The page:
Unlike most racket sports, badminton uses a projectile that is nothing like a sphere. The unusual shape of the shuttlecock not only creates substantial drag in comparison to a ball but increases the complexity of its flight path. The heavy head of the shuttlecock creates a moment that stabilizes its flight, ensuring that the head always points in the direction of travel. The skirt, traditionally made of feathers though many today are plastic, is responsible for the aerodynamic forces that make the shuttlecock’s behavior so interesting.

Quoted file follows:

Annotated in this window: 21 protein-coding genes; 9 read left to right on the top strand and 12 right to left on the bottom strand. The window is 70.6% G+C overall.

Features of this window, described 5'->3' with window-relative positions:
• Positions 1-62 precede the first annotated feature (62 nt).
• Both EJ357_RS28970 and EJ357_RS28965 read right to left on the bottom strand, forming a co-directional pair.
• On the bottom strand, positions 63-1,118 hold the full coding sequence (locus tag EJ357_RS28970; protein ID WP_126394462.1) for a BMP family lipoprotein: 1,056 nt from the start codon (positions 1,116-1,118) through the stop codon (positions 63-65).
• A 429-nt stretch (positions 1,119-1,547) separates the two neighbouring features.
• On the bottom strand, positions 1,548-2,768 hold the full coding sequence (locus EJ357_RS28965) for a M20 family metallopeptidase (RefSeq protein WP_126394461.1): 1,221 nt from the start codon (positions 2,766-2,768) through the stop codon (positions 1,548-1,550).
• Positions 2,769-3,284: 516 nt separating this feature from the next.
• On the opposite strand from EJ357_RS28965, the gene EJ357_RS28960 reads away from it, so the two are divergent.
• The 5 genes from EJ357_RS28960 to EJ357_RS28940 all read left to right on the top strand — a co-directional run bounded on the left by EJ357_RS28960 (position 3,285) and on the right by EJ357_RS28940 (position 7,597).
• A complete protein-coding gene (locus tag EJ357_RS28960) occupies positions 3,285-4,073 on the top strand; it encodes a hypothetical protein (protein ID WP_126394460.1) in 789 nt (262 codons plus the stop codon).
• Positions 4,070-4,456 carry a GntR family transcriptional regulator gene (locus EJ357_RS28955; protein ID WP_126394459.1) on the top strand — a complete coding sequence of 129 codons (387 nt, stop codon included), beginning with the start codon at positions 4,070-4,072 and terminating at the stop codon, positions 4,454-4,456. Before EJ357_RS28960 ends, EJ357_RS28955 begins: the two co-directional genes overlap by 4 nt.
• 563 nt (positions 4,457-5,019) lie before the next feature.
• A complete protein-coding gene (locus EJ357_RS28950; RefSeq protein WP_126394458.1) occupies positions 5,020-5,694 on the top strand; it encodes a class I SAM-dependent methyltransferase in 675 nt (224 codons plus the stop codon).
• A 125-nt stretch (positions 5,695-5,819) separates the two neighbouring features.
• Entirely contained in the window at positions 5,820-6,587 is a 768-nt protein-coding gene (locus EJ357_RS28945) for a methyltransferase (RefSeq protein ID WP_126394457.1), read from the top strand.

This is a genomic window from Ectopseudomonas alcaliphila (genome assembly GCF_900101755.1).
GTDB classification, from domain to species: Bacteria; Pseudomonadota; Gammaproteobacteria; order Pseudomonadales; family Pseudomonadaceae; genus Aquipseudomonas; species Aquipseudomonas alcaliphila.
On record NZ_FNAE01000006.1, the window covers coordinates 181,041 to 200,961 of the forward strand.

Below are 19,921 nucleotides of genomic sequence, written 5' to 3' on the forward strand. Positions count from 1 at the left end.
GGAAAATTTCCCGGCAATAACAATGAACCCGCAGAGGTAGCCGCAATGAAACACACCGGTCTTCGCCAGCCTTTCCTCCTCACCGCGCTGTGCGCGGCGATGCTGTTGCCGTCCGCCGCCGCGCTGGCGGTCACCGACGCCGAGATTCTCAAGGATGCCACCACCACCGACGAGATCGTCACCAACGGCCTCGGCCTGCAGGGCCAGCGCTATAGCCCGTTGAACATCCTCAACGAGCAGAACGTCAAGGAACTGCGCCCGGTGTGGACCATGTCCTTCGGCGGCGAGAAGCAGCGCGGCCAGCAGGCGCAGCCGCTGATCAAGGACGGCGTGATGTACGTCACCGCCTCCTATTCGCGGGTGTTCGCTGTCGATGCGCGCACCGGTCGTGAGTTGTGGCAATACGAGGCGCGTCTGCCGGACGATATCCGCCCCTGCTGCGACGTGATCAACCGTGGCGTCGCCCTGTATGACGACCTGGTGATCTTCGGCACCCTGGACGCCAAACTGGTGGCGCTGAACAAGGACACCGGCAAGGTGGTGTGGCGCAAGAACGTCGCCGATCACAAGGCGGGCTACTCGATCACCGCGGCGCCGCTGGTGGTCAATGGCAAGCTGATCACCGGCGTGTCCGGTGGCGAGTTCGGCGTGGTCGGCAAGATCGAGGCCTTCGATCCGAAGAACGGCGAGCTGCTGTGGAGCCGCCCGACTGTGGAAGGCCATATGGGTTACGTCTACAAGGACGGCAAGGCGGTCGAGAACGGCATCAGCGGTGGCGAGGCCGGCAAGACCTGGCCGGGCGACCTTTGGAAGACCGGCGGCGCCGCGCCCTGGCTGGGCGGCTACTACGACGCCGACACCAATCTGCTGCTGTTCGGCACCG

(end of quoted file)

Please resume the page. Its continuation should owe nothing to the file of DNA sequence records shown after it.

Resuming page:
Measuring the drag coefficient of the shuttlecock, modeling its trajectory and behavior in the four common badminton shots, and even attempting computational fluid dynamics of the shuttlecock are all on-going research problems in sports engineering. (Photo credit: Rob Bulmahn)
FYFD is celebrating the Olympics with the fluid dynamics of sports. Check out our previous posts on how the Olympic torch works, what makes a pool fast, and the aerodynamics of archery.
I believe this is my favorite sport.